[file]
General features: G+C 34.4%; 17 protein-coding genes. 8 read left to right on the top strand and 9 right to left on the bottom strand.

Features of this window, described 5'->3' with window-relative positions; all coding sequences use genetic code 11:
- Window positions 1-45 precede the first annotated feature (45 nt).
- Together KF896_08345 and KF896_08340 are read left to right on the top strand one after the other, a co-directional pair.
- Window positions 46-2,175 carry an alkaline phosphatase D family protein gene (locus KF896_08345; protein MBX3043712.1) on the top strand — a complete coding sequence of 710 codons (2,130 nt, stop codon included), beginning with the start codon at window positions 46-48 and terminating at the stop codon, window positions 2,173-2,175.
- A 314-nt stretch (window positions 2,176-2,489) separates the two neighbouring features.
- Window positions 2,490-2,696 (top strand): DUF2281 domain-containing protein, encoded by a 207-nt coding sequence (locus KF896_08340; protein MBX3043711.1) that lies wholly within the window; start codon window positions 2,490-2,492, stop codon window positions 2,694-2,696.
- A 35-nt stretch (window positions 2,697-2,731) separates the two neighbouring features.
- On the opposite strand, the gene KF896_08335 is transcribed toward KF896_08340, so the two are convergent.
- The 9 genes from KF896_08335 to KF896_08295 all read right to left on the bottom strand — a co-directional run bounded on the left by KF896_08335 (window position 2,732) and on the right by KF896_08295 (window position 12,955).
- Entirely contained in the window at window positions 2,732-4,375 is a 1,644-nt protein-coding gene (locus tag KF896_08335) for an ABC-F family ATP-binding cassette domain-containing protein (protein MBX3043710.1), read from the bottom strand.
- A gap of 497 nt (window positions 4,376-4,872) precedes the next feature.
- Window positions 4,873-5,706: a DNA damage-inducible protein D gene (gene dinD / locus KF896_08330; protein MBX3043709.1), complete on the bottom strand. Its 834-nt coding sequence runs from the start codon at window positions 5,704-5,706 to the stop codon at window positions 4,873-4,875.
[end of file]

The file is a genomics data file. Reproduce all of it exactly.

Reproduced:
General features: G+C 34.4%; 17 protein-coding genes. 8 read left to right on the top strand and 9 right to left on the bottom strand.

Features of this window, described 5'->3' with window-relative positions; all coding sequences use genetic code 11:
- Window positions 1-45 precede the first annotated feature (45 nt).
- Together KF896_08345 and KF896_08340 are read left to right on the top strand one after the other, a co-directional pair.
- Window positions 46-2,175 carry an alkaline phosphatase D family protein gene (locus KF896_08345; protein MBX3043712.1) on the top strand — a complete coding sequence of 710 codons (2,130 nt, stop codon included), beginning with the start codon at window positions 46-48 and terminating at the stop codon, window positions 2,173-2,175.
- A 314-nt stretch (window positions 2,176-2,489) separates the two neighbouring features.
- Window positions 2,490-2,696 (top strand): DUF2281 domain-containing protein, encoded by a 207-nt coding sequence (locus KF896_08340; protein MBX3043711.1) that lies wholly within the window; start codon window positions 2,490-2,492, stop codon window positions 2,694-2,696.
- A 35-nt stretch (window positions 2,697-2,731) separates the two neighbouring features.
- On the opposite strand, the gene KF896_08335 is transcribed toward KF896_08340, so the two are convergent.
- The 9 genes from KF896_08335 to KF896_08295 all read right to left on the bottom strand — a co-directional run bounded on the left by KF896_08335 (window position 2,732) and on the right by KF896_08295 (window position 12,955).
- Entirely contained in the window at window positions 2,732-4,375 is a 1,644-nt protein-coding gene (locus tag KF896_08335) for an ABC-F family ATP-binding cassette domain-containing protein (protein MBX3043710.1), read from the bottom strand.
- A gap of 497 nt (window positions 4,376-4,872) precedes the next feature.
- Window positions 4,873-5,706: a DNA damage-inducible protein D gene (gene dinD / locus KF896_08330; protein MBX3043709.1), complete on the bottom strand. Its 834-nt coding sequence runs from the start codon at window positions 5,704-5,706 to the stop codon at window positions 4,873-4,875.